Pakistani Turnaround Makes Negotiations on Fissile Material Possible
A major change in Pakistan's position on nuclear arms control was announced at today's session of the UN Conference on Disarmament (CD). Pakistan's Ambassador to the CD, Munir Akram, announced that "during discussions in Islamabad last week, Pakistan and the United States agreed to support the immediate commencement of negotiations on a non-discriminatory, universal and effectively verifiable treaty banning the production of fissile material for nuclear weapons and other explosive devices." Until today, Pakistan had strongly objected to such negotiations because of the larger stocks of nuclear bomb material that India possesses. India has been in favor of starting Cut Off negotiations since its tests on May 11 and 13.
A basic agreement on the mandate for Fissile Material Cut Off (FMCT) negotiations had already been reached in 1995 by the CD, however, no political agreement on actually beginning talks has been reached since then. Such a breakthrough suddenly seems to be possible: immediately after the Pakistani announcement 14 of the 61 CD member states signaled support for starting negotiations this year. Next Tuesday, the issue will be discussed behind closed doors.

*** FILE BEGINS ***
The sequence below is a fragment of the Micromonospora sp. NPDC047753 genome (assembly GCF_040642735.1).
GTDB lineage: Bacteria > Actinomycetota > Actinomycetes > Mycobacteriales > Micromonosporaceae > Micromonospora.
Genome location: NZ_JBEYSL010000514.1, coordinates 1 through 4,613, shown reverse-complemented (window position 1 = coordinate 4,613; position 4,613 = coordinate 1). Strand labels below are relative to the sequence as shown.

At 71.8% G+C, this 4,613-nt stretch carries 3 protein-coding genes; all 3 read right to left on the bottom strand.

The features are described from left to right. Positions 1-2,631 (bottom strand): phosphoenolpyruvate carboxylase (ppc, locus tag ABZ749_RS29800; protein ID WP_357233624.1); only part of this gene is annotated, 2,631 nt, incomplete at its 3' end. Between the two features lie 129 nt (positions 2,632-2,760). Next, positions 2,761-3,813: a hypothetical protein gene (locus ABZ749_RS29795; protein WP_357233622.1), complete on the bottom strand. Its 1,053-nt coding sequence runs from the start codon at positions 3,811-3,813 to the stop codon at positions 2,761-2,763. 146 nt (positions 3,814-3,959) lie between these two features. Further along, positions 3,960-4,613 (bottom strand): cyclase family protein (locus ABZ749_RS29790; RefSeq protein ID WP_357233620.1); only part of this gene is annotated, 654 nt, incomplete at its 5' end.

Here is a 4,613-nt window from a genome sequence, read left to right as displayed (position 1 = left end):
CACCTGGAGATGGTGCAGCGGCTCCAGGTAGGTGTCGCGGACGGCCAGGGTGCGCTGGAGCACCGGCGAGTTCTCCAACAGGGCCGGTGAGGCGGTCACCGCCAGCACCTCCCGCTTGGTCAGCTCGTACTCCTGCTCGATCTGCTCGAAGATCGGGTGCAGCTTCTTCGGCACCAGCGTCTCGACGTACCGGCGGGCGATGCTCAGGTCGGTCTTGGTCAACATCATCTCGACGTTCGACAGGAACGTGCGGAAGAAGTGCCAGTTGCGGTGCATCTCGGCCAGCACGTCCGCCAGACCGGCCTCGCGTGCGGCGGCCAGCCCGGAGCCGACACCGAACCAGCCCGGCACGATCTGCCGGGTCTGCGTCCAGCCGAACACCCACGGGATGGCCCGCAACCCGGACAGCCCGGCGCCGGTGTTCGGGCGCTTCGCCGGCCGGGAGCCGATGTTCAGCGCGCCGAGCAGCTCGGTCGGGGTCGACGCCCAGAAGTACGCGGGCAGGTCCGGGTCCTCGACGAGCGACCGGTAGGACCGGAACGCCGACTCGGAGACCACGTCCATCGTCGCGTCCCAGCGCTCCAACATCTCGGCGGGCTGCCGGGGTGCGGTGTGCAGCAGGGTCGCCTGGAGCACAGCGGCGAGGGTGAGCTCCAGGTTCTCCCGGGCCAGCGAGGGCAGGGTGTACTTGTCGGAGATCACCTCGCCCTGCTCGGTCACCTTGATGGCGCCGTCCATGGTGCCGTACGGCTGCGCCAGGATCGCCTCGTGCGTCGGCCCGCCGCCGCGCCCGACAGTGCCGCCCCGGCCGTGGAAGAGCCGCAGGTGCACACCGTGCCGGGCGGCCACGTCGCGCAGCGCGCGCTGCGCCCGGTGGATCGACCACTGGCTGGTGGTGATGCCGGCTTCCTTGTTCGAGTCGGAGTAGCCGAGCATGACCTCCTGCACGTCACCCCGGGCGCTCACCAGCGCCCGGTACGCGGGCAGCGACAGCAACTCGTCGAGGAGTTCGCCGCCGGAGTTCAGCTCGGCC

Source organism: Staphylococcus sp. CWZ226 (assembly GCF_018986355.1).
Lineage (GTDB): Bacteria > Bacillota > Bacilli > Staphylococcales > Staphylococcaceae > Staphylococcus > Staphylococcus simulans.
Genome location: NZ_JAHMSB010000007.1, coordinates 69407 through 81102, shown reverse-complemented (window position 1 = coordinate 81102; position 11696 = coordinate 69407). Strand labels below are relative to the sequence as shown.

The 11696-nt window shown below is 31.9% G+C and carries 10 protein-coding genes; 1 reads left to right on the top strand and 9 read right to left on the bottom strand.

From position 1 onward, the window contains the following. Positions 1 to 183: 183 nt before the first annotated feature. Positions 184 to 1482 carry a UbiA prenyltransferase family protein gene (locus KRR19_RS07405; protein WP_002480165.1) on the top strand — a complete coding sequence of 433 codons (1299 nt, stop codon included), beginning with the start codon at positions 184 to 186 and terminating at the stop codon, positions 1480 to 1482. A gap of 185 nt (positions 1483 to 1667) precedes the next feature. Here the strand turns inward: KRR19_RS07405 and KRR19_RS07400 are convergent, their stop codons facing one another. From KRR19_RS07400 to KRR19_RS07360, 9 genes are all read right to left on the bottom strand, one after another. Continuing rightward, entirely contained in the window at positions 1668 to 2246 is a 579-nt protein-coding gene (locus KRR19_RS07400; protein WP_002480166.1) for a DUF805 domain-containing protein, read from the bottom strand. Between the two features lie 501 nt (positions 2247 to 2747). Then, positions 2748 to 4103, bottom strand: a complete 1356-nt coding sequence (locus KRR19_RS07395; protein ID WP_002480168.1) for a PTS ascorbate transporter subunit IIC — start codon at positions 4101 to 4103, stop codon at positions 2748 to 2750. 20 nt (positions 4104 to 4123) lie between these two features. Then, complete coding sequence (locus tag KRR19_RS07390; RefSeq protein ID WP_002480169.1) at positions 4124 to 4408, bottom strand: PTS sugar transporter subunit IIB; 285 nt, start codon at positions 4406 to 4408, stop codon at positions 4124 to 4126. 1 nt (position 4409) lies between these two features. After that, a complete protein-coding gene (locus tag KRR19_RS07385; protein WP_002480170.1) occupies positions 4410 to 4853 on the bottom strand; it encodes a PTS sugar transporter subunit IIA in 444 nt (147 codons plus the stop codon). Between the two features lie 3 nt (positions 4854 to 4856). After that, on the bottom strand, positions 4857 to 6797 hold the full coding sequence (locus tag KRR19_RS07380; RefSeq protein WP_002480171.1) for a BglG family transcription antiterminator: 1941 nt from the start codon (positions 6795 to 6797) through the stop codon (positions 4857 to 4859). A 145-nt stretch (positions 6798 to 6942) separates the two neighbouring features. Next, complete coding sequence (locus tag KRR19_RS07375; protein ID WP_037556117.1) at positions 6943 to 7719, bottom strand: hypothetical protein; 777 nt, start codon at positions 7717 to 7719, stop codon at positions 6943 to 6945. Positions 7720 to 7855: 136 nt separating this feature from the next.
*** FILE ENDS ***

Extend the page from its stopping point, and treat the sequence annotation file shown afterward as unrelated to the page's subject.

Major obstacles still need to be overcome: Pakistan stated today that during negotiations a "solution to the problem of unequal stockpiles" has to be found. Experts estimate that Pakistan possesses roughly 335 to 400 kg of highly enriched uranium, enough to produce 16 to 20 nuclear weapons. India is believed to possess around 400 kg plutonium, enough for 75 weapons. Another basic problem is the question whether an FMCT will only deal with future production of nuclear weapon materials, as the nuclear weapon states want, or whether it will also cover existing stockpiles, which many non-nuclear weapon states want.
"If the huge existing nuclear stockpiles not are covered in the negotiations, this could weaken the nuclear disarmament process," says Oliver Meier, Senior Analyst at the Berlin Information Center for Transatlantic Security. "To give FMCT negotiations a better start, all states capable of producing nuclear weapons should declare immediately unilateral and binding moratoria on production of fissile materials."
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